Bill and Melinda Gates shared the stage Tuesday night during the TED2014 Conference in Vancouver.
In an interview with TED curator Chris Andersen, who asked each to share the one chart that drives their work with the Bill And Melinda Gates Foundation.
Melinda, a champion of women’s reproductive rights, chose an infographic illustrating the struggle some African women have accessing a preferred method of birth control:
Melinda recently visited some impoverished parts of the continent, and was shocked: “Condoms were fully stocked in Africa because of the AIDS work the U.S. and others supported. But the women said, ‘I can’t negotiate a condom with my husband. I’m either saying he has AIDS or I have AIDS.’ So they walk for 10 kilometers to get the shot [the contraceptive Depo-Provera], and they get to the clinic and it’s stocked out.”
Melinda explained that even though she is a Roman Catholic, she is committed to fighting through controversy and getting birth control to the 210 million women who want but lack access to contraception.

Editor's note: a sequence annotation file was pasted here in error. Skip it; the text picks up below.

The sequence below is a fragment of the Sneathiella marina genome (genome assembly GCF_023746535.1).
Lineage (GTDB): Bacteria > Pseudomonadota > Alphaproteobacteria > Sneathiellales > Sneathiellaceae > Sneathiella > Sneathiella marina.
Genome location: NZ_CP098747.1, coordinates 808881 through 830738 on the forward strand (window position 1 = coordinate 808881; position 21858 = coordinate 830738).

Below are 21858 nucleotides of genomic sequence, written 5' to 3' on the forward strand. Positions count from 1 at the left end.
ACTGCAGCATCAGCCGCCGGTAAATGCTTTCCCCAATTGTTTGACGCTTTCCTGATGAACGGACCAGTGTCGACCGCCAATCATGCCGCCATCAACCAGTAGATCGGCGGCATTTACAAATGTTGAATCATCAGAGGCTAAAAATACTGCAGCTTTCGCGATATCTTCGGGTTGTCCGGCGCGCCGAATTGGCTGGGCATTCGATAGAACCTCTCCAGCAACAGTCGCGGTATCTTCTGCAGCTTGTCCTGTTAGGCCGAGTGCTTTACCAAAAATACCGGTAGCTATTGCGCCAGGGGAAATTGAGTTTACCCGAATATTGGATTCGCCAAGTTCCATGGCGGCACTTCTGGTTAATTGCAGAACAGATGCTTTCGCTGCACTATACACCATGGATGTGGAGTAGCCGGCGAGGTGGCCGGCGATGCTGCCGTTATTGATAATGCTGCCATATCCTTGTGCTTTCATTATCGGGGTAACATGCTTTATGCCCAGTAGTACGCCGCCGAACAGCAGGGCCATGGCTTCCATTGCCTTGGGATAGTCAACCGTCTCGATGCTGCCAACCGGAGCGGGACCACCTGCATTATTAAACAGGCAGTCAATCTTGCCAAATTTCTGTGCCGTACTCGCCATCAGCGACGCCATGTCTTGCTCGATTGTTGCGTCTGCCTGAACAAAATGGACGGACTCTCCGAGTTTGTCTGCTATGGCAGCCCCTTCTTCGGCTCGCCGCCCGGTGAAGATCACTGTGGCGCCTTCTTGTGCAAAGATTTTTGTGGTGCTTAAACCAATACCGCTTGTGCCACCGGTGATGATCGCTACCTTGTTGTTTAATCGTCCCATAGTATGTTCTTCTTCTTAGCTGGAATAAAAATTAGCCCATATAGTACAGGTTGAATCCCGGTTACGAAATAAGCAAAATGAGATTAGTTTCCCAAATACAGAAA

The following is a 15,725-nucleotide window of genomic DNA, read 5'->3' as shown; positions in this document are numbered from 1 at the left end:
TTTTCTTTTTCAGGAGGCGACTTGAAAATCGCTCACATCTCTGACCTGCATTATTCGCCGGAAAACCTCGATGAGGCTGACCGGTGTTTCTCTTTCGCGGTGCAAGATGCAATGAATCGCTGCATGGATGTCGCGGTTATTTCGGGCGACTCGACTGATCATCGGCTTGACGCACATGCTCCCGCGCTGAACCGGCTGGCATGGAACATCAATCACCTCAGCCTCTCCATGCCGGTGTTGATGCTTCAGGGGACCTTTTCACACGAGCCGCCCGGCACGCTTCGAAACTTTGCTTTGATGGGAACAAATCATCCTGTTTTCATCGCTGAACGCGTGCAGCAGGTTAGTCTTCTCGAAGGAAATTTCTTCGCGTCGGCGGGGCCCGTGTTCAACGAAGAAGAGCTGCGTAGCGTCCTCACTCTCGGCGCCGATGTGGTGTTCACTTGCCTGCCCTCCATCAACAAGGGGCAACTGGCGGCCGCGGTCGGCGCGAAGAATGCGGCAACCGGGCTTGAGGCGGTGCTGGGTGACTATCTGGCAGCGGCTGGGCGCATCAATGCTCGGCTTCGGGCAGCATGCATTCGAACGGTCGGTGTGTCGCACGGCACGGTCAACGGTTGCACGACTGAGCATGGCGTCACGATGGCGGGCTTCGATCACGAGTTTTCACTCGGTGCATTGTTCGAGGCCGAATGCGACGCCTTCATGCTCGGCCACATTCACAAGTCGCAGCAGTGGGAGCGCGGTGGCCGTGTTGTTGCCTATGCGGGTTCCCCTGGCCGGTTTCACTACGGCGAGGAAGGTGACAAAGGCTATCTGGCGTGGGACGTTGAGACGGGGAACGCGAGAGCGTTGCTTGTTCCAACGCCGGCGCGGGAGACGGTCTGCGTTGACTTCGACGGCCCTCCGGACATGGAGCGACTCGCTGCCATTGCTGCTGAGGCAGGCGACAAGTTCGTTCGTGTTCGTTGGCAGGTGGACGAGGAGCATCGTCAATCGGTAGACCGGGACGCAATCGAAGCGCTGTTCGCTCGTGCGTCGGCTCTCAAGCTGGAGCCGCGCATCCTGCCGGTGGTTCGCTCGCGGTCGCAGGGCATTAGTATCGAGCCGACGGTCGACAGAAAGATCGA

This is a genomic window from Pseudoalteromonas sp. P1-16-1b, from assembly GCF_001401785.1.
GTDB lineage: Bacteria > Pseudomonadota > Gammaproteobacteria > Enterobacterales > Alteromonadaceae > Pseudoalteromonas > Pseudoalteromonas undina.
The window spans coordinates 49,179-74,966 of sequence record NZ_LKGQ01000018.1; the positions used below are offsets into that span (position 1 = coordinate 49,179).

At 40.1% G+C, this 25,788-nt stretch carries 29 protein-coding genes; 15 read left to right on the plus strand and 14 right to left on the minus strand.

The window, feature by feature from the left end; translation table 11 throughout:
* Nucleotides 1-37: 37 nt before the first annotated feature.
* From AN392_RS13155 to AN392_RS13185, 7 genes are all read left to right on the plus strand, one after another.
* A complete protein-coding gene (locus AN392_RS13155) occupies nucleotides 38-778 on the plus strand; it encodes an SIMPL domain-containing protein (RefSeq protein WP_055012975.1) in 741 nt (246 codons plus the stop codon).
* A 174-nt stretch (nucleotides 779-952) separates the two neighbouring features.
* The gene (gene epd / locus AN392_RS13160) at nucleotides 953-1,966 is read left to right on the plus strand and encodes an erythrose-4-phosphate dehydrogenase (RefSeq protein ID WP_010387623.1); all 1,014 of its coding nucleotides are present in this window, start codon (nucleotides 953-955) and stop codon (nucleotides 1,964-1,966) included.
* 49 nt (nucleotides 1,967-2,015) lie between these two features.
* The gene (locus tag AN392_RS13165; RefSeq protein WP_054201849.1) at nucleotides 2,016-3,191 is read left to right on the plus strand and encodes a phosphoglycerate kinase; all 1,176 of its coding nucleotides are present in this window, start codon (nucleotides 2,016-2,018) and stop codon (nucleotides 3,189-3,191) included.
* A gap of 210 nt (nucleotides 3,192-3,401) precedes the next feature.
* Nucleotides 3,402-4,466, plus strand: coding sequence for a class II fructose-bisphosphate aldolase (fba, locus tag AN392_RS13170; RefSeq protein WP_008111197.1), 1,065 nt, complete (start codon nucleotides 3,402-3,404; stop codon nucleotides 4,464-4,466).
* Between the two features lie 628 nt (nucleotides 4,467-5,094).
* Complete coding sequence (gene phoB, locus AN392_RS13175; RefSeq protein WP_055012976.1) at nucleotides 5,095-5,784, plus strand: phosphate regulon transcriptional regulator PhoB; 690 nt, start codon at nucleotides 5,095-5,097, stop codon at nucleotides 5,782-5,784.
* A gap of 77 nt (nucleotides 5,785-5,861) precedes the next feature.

Bill chose a graph that he wants to inspire people. From 1960 to today, the number of children who die before the age of five has dropped from 20 million to around six million:
“This is a story largely down to vaccines,” Bill said. “You want that to continue. The science is there. If we can invent the vaccines, get them out there, and get the delivery right, you can perform a miracle.”
He explained that he loves seeing the increase in charity around the world every time a natural disaster strikes, but he hopes that these same people will be compelled to donate to vaccination research and distribution when they see that they can contribute to an amazing decline in child mortality.
The full interview has yet to be posted online, but you can read an abridged transcript of the Q&A at TED’s blog.
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